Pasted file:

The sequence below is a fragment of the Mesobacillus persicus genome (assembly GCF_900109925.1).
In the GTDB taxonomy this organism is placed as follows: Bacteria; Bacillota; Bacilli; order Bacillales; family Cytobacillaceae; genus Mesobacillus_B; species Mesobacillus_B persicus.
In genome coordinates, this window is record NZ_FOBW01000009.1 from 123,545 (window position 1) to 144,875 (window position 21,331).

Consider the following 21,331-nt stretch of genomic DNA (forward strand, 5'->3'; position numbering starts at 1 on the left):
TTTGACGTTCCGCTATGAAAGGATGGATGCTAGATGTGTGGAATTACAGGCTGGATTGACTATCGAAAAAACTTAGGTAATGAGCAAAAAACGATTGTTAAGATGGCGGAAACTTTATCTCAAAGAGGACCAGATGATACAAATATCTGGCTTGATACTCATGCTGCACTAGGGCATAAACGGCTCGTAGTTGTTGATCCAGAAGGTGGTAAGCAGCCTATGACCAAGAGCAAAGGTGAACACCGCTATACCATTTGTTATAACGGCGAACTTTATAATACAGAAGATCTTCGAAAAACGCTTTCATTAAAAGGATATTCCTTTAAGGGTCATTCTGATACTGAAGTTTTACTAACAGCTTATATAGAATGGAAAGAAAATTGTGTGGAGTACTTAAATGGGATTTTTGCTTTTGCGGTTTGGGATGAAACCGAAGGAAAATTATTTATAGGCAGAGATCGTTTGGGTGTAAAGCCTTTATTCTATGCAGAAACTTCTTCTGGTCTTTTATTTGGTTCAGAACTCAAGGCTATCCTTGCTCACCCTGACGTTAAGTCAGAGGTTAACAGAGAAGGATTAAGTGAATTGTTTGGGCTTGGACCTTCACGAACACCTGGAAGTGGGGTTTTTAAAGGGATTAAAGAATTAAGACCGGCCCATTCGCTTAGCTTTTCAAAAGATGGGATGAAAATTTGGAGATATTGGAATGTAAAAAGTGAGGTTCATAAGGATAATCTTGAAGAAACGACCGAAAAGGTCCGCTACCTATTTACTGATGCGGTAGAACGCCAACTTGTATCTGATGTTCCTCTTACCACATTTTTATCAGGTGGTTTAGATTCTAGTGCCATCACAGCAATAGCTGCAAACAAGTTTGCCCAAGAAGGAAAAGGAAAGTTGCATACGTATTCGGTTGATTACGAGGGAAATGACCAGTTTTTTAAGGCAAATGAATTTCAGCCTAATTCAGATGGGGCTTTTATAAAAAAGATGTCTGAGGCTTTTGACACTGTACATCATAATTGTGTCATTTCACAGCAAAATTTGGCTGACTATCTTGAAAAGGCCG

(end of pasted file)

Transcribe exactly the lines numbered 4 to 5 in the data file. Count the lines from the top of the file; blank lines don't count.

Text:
Consider the following 21,331-nt stretch of genomic DNA (forward strand, 5'->3'; position numbering starts at 1 on the left):
TTTGACGTTCCGCTATGAAAGGATGGATGCTAGATGTGTGGAATTACAGGCTGGATTGACTATCGAAAAAACTTAGGTAATGAGCAAAAAACGATTGTTAAGATGGCGGAAACTTTATCTCAAAGAGGACCAGATGATACAAATATCTGGCTTGATACTCATGCTGCACTAGGGCATAAACGGCTCGTAGTTGTTGATCCAGAAGGTGGTAAGCAGCCTATGACCAAGAGCAAAGGTGAACACCGCTATACCATTTGTTATAACGGCGAACTTTATAATACAGAAGATCTTCGAAAAACGCTTTCATTAAAAGGATATTCCTTTAAGGGTCATTCTGATACTGAAGTTTTACTAACAGCTTATATAGAATGGAAAGAAAATTGTGTGGAGTACTTAAATGGGATTTTTGCTTTTGCGGTTTGGGATGAAACCGAAGGAAAATTATTTATAGGCAGAGATCGTTTGGGTGTAAAGCCTTTATTCTATGCAGAAACTTCTTCTGGTCTTTTATTTGGTTCAGAACTCAAGGCTATCCTTGCTCACCCTGACGTTAAGTCAGAGGTTAACAGAGAAGGATTAAGTGAATTGTTTGGGCTTGGACCTTCACGAACACCTGGAAGTGGGGTTTTTAAAGGGATTAAAGAATTAAGACCGGCCCATTCGCTTAGCTTTTCAAAAGATGGGATGAAAATTTGGAGATATTGGAATGTAAAAAGTGAGGTTCATAAGGATAATCTTGAAGAAACGACCGAAAAGGTCCGCTACCTATTTACTGATGCGGTAGAACGCCAACTTGTATCTGATGTTCCTCTTACCACATTTTTATCAGGTGGTTTAGATTCTAGTGCCATCACAGCAATAGCTGCAAACAAGTTTGCCCAAGAAGGAAAAGGAAAGTTGCATACGTATTCGGTTGATTACGAGGGAAATGACCAGTTTTTTAAGGCAAATGAATTTCAGCCTAATTCAGATGGGGCTTTTATAAAAAAGATGTCTGAGGCTTTTGACACTGTACATCATAATTGTGTCATTTCACAGCAAAATTTGGCTGACTATCTTGAAAAGGCCG